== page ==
Maritime IT managers’ views on cybersecurity

AMMITEC conducted a survey of 50 serving shipping company IT leaders to ask about their organisation's maturity on cybersecurity - and had some interesting responses.

AMMITEC, the Athens-based Association of Maritime Managers of Information Technology and Communications, sent a questionnaire to 50 members, who are all IT leaders of different shipping companies, to find out their views on the maturity of cybersecurity systems.


Only 26 per cent had a dedicated person responsible for cybersecurity in the company (such as a chief information security officer).

AMMITEC noted that for small to medium sized shipping companies, the workload could be handled by other staff members, such as ICT, legal, HSQE, commercial, if they have appropriate training. But for larger shipping companies, a dedicated person, or even department, should be employed to undertake this role. But other company departments should not (as a result) feel that cybersecurity is no longer their responsibility. The CISO or security department "is to be the conductor or the liaison for cybersecurity within the company and of course its reporting line is of paramount importance in that context."

When asked who the CISO (where appointed) reports to, 53 per cent said to the board of directors, 35 per cent to the IT manager, and the remainder to the CEO, internal auditor, or others.

AMMITEC also noted that it is better if the CISO reports directly to the CEO, because there can be "possible conflicts of interest and security risks if reporting to the CIO or IT Manager," although this does not usually happen.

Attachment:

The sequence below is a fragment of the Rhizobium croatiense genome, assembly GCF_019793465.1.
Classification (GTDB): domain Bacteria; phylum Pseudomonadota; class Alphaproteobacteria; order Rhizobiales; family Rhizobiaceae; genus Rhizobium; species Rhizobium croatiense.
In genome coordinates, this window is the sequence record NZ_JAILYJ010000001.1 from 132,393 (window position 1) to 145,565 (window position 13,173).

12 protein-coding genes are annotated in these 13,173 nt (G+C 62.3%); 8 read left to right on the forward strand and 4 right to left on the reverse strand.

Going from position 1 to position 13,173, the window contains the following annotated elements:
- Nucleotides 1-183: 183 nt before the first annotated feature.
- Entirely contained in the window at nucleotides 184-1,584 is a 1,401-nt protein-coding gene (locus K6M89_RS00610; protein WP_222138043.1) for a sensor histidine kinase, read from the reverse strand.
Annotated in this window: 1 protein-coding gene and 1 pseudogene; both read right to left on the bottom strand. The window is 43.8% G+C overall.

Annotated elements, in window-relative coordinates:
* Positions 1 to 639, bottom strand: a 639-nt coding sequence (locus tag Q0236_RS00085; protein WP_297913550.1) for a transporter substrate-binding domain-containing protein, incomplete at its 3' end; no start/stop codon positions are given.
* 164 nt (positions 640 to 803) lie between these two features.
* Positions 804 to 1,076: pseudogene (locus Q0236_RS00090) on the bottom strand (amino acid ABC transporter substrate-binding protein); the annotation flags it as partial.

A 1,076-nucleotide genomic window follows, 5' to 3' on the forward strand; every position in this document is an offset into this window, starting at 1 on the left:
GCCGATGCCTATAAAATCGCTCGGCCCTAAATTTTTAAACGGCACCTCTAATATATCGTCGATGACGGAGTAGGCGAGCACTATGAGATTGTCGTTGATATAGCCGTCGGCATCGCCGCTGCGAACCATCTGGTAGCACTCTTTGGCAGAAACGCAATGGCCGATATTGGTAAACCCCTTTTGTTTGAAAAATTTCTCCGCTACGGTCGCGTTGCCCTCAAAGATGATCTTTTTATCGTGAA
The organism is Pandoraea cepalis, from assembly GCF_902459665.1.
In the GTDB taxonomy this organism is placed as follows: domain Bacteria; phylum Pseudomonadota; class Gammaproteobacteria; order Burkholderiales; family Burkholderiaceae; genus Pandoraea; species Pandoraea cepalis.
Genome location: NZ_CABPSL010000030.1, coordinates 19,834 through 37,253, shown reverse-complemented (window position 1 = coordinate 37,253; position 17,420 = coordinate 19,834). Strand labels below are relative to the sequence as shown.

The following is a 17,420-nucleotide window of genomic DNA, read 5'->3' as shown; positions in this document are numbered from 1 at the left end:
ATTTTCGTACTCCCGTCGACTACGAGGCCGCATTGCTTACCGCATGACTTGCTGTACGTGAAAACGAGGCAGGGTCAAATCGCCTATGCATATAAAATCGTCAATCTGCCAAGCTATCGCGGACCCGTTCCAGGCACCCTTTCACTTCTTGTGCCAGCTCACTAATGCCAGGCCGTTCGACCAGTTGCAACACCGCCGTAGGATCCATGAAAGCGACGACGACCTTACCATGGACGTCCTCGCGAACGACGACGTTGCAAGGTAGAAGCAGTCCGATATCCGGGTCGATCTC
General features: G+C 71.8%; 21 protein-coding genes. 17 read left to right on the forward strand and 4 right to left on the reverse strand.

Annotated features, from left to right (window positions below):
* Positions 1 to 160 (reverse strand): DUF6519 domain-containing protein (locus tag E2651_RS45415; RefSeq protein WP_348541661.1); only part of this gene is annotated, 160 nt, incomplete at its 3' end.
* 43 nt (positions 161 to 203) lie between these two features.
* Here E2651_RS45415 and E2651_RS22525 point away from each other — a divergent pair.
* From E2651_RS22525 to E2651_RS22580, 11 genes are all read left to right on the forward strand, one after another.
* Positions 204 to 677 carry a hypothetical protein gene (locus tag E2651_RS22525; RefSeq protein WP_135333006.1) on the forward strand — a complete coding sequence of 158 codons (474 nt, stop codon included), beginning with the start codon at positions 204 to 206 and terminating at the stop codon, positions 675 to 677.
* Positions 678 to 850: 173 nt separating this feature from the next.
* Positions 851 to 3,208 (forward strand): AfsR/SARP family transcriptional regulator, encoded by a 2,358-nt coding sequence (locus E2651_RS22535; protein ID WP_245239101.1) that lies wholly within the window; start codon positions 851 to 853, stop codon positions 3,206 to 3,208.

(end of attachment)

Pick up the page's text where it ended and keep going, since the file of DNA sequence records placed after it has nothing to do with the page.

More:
The CISO needs to "function independently, in order to provide fair and objective risk assessments and guidance. If a CISO reports directly to the IT management, it is likely that pressure could be placed on the CISO to lighten security, so as to accommodate the existing technology processes or solutions," AMMITEC said.

Being informed

When asked how they stay informed of new information security threats, 92 per cent said from the internet (social media, blogs and forums), 82 per cent said training / conferences, 76 per cent said from vendors, 62 per cent said from networking with other IT professionals, and 10 per cent said from books.


When asked what major obstacles they see in improving their organisation's maturity and preparedness, 68 per cent said heavy workload in the IT department, 64 per cent said insufficient budget, 60 per cent said lack of management commitment, 38 per cent said lack of awareness, 12 per cent said lack of technical knowledge, and 10 per cent said lack of independent and reliable advice.

"Our hypothesis [is that] poorly budgeted or under-staffed ICT departments are in most cases the result of lack of [poor] management commitment,” AMMITEC said.